The NBA playoffs have been intriguing and exciting this year, but we’re still down to the last two teams who were the last two teams last year.The Miami Heat look to three-peat while the San Antonio Spurs look for their fifth championship in franchise history, and their fifth championship since drafting Tim Duncan with the #1 overall pick in 1997. As close as last year’s NBA Finals was, this one should be a real thriller.
The NBA is changing. A year ago, David Stern was still in charge of the NBA and Donald Sterling was still the old racist bigot who controls the Los Angeles Clippers. Now Adam Silver has replaced Stern, and Silver has run Sterling out of the NBA, with retired Microsoft CEO Steve Ballmer set to buy the Clippers, but this year’s Finals remains eerily similar to the one from last year. The same storylines apply. The Heat are defending champions, and the Spurs are turning back the clocks. People have been saying that Tim Duncan is too old to carry a team to a title since 2008, but he’s in position to do it again. Coach Pop has been great at getting San Antonio to play smart fundamental basketball, and it starts with their star big man.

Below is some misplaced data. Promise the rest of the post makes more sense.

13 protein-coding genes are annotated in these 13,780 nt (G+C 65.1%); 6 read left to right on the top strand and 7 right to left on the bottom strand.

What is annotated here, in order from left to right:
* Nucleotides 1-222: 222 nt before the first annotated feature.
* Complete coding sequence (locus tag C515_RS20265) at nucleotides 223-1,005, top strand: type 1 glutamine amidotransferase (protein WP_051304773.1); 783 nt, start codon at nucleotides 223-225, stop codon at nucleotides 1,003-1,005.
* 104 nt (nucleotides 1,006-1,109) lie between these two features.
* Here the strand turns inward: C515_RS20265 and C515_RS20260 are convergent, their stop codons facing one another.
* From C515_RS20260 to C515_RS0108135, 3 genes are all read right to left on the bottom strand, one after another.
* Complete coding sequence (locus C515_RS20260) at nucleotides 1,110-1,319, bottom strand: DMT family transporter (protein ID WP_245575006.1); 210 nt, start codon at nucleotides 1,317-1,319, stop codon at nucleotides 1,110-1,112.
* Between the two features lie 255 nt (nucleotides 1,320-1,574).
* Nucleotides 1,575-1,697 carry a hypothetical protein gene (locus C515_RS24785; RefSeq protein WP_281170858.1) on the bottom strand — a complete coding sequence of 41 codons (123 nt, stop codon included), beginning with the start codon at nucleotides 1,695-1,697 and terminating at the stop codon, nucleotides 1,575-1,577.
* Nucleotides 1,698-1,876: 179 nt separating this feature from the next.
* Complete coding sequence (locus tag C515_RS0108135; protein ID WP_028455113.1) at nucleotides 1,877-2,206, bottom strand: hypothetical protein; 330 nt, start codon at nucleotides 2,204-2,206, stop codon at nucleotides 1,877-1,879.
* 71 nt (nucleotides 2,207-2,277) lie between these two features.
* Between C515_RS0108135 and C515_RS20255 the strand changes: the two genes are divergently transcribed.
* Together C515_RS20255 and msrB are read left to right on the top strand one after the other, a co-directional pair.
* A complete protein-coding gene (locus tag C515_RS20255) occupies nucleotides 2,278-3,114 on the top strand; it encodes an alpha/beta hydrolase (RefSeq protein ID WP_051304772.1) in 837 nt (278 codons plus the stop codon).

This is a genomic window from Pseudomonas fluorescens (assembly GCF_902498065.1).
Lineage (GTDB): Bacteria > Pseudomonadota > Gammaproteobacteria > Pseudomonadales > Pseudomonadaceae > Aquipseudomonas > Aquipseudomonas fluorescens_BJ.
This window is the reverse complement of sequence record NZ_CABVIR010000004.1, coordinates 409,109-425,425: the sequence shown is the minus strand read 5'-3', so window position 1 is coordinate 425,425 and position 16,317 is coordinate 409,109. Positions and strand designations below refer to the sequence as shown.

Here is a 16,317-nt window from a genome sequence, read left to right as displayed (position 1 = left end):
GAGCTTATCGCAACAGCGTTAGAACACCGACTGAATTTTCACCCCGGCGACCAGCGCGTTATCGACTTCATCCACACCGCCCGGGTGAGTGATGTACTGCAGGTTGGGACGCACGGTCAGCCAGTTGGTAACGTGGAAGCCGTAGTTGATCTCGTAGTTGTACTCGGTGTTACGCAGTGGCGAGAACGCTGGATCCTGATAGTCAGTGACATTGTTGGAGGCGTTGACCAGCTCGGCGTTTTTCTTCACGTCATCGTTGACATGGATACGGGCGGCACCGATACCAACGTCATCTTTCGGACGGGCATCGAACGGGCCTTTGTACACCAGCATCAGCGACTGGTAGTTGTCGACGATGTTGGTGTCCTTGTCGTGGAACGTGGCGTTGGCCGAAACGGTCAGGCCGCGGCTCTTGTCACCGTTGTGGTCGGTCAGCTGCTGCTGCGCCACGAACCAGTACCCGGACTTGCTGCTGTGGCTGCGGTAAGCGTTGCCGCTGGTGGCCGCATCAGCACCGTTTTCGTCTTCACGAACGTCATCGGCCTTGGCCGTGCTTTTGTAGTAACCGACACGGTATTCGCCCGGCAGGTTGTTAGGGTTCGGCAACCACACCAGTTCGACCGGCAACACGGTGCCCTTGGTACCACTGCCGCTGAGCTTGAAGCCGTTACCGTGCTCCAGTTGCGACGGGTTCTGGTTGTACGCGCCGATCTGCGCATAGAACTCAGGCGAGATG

For the Heat, the chance at a three-peat can shut critics up once and for all. Sure, the leaguewide competition flattened when LeBron James, Dwayne Wade, and Chris Bosh teamed up in South Beach in the summer of 2010, but to their credit, they’ve executed on their end when it mattered. You might not like what they did, and you may think it has made the NBA less interesting (I certainly do), but it’s still impressive. It will be interesting to see how long they can sustain this level of success with younger star players knocking at the door and the level of competition finally starting to rise again in the NBA. Kobe and Shaq have a three-peat on their resume with the Los Angeles Lakers. Michael Jordan and Scottie Pippin have two separate three-peats on theirs with the Chicago Bulls. Phil Jackson has three three-peats as coach of the Lakers and Bulls, and would have had another if it weren’t for those meddling Celtics in 2008. This is the chance for LeBron, Wade, and Bosh to join that elite company.
Duncan and the Spurs have never been repeat champions, but their legacies also have the chance to go from great to epic with a win in the 2014 Finals. Five titles would give Duncan as many as Magic Johnson and Kobe Bryant and more than Shaq or Larry Bird. The last time Duncan won a championship was in 2007, in a four game sweep of the Cleveland Cavaliers and some kid named LeBron James. That was the first time LeBron fell short in the playoffs. The older generation of NBA superstars: Duncan, Paul Pierce, Kevin Garnett, Kobe Bryant, and Dirk Nowitzki, were the obstacles in the road on LeBron”s way to becoming the best player in basketball. It seems now that everyone else is either too young or too old to match LeBron right now, but Duncan wants to prove me wrong, I’m sure. Personally, I would love to see him do it, and he has the best chance of anyone to unseat the Miami Heat.